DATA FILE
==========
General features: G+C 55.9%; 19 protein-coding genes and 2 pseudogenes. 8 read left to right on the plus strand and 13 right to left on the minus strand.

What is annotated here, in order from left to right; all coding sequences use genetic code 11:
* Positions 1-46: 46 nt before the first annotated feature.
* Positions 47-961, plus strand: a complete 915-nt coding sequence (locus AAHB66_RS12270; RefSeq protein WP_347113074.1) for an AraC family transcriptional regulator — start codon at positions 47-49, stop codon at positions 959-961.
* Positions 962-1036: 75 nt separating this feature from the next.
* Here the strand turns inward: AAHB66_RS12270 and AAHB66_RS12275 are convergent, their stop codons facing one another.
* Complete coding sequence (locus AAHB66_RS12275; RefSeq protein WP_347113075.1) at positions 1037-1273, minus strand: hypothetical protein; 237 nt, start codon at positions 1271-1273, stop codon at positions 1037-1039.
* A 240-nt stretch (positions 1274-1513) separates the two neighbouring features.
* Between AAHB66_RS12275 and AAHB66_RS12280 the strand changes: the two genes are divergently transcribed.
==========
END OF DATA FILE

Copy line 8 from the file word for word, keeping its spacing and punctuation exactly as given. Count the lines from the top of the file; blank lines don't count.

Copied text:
* A 240-nt stretch (positions 1274-1513) separates the two neighbouring features.